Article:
If you are only interested in getting data out of an instrument such as a scope or a spectrum analyzer, John Miles has written a very nice, free HP 7470 Plotter Emulator
Another option if you want to download data from a Tek digital storage scope is Tektronix Wavestar, a commercial application made by Tek. As of 12-16-06, the cost from Tektronix was $330.00. You can download a free, 30 days product evaluation copy from the Tektronix web site. I am not sure which adapters are supported. It's likely the Prologix and Softmark are not on the list. The Tek Wavestar software also supports serial interface, for the Tektronix instruments that have this interface. It does not support serial GPIB controllers from NI, IOTech or Black Box. If you have a Tek scope with a serial port, this is an easy (if not cheap) way to get data from the scope into the computer.
If you want to control instruments such as signal generators, you can try a free program called EZGPIB by Ulrich Bangert. It includes a Pascal scripting engine which may allow you to do what you want without having to buy a Visual Studio development system or some other compiler.
While you won't need a compiler, you will still be required to write code for the scripting engine. There may be other such free software, but I have not come across any. I am not sure which GPIB controllers are supported other than the Prologix. Ulrich has also written another piece of software called Plotter, which is a very useful tool to display data in graphical format and can be used for timing analysis.
I have started working on GPIB Control software to take advantage of the GPIB ports on my instruments, and while not quite ready for prime time, it is usable (at least for me). For now, this software only supports the BlackBox and IOTech RS-232-GPIB controllers, but I am working on the Prologix controller. This software supports a number of instruments (right now, HP 8656A, HP 8657B, HP 3478A, HP 5316B, HP 5334B, HP 5370A, HP 8672A, HP 8673M, HP83640, HP 3586A, Fluke 8860, HP 59306A, HP 59307A, HP 436A, HP 437B) with more coming. Functions that are supported are of two types: Plotting (such as sweeping the frequency of a signal generator and measuring power with the HP 436A or the HP 3586A for instance) and Logging, where data from a voltmeter, HP 3586 or counter is collected at a given periodicity (from a fraction of second, when practical, to many minutes). The program supports the equipment listed above. Logging can also automatically scan the HP 59306A or HP 59307A switches to log multiple channels with a single instrument. I believe it would be simple to add other instruments once I look at the commands.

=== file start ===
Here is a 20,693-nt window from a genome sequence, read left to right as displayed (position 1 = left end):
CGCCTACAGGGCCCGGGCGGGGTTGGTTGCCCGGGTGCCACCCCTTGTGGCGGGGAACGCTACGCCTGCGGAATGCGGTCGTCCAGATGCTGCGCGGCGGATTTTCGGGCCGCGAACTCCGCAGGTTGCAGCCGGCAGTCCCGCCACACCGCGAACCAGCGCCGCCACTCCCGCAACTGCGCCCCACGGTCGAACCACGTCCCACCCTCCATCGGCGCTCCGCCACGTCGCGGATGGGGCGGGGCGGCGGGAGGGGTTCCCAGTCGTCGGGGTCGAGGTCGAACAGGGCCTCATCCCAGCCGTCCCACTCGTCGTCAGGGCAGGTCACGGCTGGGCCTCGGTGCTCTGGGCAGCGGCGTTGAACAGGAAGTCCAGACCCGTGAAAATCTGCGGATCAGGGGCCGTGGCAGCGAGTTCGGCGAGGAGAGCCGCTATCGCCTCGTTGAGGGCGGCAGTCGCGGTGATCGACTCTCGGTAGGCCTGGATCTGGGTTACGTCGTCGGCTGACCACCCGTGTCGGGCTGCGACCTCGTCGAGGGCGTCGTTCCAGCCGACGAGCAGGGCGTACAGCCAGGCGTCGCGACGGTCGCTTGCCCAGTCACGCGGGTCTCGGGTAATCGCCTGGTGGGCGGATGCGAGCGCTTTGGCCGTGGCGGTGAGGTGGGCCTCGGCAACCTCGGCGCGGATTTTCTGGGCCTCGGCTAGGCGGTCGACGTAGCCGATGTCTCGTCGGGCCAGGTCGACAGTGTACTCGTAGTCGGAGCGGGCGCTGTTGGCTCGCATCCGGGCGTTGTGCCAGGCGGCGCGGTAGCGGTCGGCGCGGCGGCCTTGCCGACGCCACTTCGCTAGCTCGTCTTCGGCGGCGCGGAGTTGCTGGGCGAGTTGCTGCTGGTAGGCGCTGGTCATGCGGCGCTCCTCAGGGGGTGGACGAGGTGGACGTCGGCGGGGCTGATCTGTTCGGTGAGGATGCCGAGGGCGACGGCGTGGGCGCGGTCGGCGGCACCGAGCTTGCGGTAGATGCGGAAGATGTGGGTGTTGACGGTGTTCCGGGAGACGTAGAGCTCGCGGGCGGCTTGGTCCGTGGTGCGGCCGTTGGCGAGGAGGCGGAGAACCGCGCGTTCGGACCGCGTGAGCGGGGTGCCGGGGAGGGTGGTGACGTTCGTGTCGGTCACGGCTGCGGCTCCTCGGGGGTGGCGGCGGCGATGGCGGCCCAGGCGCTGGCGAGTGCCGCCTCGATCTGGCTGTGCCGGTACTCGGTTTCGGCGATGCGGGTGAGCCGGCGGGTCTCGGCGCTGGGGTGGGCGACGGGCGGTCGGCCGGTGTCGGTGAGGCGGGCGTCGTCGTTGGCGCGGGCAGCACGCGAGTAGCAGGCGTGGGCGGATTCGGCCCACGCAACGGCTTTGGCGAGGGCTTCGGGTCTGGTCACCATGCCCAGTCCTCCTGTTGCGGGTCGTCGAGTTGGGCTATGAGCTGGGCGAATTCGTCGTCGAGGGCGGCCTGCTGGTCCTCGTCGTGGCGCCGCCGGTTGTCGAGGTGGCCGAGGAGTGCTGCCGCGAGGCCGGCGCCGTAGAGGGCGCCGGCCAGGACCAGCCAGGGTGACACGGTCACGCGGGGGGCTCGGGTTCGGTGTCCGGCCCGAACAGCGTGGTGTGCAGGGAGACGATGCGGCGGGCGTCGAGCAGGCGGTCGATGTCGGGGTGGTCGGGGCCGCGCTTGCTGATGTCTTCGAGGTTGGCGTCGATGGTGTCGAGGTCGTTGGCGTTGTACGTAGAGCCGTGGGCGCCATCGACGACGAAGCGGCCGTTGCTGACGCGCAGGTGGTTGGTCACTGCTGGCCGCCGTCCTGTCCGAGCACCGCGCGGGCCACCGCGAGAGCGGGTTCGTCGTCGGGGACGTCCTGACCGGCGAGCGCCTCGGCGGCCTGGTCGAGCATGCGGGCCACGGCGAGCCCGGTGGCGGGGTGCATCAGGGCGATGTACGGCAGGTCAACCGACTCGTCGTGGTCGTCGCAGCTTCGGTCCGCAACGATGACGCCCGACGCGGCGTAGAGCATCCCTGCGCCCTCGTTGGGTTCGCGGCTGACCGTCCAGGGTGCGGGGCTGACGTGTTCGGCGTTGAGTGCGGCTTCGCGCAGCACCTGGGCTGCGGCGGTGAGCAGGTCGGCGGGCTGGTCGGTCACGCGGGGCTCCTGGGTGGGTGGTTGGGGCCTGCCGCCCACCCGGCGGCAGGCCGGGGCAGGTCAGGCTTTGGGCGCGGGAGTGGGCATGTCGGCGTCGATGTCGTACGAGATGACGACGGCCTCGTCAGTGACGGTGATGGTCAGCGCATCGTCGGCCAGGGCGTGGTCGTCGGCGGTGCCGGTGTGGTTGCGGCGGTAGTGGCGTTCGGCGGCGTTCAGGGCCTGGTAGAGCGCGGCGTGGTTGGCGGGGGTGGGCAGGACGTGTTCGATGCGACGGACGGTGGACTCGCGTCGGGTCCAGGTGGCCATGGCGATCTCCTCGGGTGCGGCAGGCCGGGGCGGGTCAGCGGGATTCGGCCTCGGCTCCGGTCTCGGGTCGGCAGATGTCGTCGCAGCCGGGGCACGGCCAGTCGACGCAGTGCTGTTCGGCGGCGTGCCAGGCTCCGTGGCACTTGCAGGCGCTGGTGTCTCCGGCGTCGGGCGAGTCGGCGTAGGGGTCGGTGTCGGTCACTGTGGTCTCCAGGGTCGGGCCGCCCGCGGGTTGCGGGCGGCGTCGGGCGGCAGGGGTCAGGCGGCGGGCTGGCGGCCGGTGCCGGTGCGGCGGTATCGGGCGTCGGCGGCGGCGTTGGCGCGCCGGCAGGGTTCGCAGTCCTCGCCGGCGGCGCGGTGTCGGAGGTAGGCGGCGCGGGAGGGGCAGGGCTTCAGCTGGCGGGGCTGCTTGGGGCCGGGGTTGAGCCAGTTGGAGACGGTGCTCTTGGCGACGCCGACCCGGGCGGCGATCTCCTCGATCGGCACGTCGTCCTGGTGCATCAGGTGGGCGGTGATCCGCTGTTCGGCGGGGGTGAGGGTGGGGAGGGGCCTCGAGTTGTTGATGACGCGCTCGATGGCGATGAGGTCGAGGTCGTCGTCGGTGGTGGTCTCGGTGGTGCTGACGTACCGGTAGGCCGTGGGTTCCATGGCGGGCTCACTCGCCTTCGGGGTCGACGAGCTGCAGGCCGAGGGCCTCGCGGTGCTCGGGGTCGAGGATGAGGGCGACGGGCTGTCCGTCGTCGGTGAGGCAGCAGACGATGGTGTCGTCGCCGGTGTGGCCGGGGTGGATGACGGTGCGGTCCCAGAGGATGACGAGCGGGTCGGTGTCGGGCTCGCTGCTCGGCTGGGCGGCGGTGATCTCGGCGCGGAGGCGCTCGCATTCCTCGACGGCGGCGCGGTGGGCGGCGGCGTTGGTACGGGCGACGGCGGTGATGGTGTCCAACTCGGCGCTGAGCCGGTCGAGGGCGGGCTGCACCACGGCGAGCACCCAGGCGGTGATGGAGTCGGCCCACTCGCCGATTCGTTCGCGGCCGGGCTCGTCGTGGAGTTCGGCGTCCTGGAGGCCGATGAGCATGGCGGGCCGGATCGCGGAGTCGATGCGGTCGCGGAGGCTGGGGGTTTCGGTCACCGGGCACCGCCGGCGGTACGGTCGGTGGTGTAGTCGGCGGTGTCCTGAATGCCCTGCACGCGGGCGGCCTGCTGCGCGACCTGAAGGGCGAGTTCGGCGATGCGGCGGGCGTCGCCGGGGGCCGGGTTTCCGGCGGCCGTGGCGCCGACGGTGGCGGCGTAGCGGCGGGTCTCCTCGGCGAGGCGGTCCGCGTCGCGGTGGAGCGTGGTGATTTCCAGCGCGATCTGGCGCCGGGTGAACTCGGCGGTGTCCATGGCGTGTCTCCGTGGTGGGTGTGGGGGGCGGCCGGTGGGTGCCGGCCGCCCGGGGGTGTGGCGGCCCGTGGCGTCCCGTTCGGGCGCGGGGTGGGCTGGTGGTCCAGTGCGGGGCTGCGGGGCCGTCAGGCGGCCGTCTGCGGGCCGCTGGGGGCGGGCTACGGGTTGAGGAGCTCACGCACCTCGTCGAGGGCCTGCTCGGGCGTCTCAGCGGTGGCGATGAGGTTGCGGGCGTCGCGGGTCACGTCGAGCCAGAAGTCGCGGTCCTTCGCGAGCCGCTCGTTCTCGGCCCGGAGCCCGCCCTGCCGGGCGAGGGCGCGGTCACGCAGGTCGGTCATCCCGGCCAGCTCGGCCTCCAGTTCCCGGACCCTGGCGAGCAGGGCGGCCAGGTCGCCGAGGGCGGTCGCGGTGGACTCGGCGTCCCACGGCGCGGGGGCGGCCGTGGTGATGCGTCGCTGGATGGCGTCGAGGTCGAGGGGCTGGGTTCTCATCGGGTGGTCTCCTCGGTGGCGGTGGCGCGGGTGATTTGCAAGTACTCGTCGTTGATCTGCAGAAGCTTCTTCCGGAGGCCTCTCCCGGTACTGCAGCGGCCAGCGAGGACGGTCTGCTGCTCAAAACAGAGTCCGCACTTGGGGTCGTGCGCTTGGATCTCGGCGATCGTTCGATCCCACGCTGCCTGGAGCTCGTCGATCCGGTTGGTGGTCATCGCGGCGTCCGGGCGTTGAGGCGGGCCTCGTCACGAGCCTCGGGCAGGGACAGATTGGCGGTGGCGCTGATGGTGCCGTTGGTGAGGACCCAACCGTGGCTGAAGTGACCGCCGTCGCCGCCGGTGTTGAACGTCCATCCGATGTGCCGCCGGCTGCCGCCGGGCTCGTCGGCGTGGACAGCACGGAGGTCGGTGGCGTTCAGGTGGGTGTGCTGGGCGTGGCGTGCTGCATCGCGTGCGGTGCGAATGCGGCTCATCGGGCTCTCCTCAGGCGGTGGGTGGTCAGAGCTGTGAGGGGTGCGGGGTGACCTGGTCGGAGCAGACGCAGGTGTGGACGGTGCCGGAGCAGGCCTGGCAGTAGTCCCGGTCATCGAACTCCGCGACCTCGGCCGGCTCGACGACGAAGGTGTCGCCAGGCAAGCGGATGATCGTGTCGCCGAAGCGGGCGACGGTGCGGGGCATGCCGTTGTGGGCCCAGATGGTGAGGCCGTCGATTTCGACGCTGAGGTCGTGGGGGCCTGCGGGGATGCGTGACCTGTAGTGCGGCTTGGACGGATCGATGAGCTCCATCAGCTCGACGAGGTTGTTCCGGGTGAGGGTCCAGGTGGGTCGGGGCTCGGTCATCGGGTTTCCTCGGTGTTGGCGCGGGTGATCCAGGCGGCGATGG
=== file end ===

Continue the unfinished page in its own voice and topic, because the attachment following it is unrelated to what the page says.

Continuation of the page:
The next picture is a plot from my Tektronix 494P spectrum analyzer using John Miles' excellent 7470 Emulator program (part of his GPIB Toolkit) and the Prologix USB Controller, showing the frequency response of a Drake low pass filter. The filter was driven by a noise source and the spectrum analyzer shows the signal at the output of the filter. The attenuation at the left part of the plot is very low, about 1dB. The attenuation at the high end (>600MHz) cannot be measured, what you see is the noise floor of the spectrum analyzer. To show the attenuation with better sensitivity, I should have used the signal generator, but the noise source is a very quick way to check filters using the spectrum analyzer, if you can live with the limited sensitivity. The hump between 80 and 100 MHz is real though.
My program will be placed on this site when it's close enough to be usable by people who don't want to or can't fire up Visual Basic as soon as something unexpected happens...
For information on computer languages that can be used to control equipment via GPIB, check Brooke Clarke's page (Ref 11).